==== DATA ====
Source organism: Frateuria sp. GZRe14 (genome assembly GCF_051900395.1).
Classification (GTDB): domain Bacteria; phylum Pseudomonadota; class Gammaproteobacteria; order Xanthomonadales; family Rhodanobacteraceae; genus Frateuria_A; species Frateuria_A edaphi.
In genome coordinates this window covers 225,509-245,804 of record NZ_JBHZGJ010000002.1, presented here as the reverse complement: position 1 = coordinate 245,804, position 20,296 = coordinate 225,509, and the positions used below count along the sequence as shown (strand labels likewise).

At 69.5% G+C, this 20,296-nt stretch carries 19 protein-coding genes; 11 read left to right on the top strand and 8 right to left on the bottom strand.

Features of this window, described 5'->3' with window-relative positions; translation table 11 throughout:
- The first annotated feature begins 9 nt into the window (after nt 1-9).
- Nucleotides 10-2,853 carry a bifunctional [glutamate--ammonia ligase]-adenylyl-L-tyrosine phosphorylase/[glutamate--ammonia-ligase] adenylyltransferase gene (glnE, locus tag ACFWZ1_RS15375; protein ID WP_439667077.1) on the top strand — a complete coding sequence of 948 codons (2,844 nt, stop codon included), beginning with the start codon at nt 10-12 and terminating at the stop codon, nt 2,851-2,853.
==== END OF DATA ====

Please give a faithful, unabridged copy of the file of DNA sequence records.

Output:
Source organism: Frateuria sp. GZRe14 (genome assembly GCF_051900395.1).
Classification (GTDB): domain Bacteria; phylum Pseudomonadota; class Gammaproteobacteria; order Xanthomonadales; family Rhodanobacteraceae; genus Frateuria_A; species Frateuria_A edaphi.
In genome coordinates this window covers 225,509-245,804 of record NZ_JBHZGJ010000002.1, presented here as the reverse complement: position 1 = coordinate 245,804, position 20,296 = coordinate 225,509, and the positions used below count along the sequence as shown (strand labels likewise).

At 69.5% G+C, this 20,296-nt stretch carries 19 protein-coding genes; 11 read left to right on the top strand and 8 right to left on the bottom strand.

Features of this window, described 5'->3' with window-relative positions; translation table 11 throughout:
- The first annotated feature begins 9 nt into the window (after nt 1-9).
- Nucleotides 10-2,853 carry a bifunctional [glutamate--ammonia ligase]-adenylyl-L-tyrosine phosphorylase/[glutamate--ammonia-ligase] adenylyltransferase gene (glnE, locus tag ACFWZ1_RS15375; protein ID WP_439667077.1) on the top strand — a complete coding sequence of 948 codons (2,844 nt, stop codon included), beginning with the start codon at nt 10-12 and terminating at the stop codon, nt 2,851-2,853.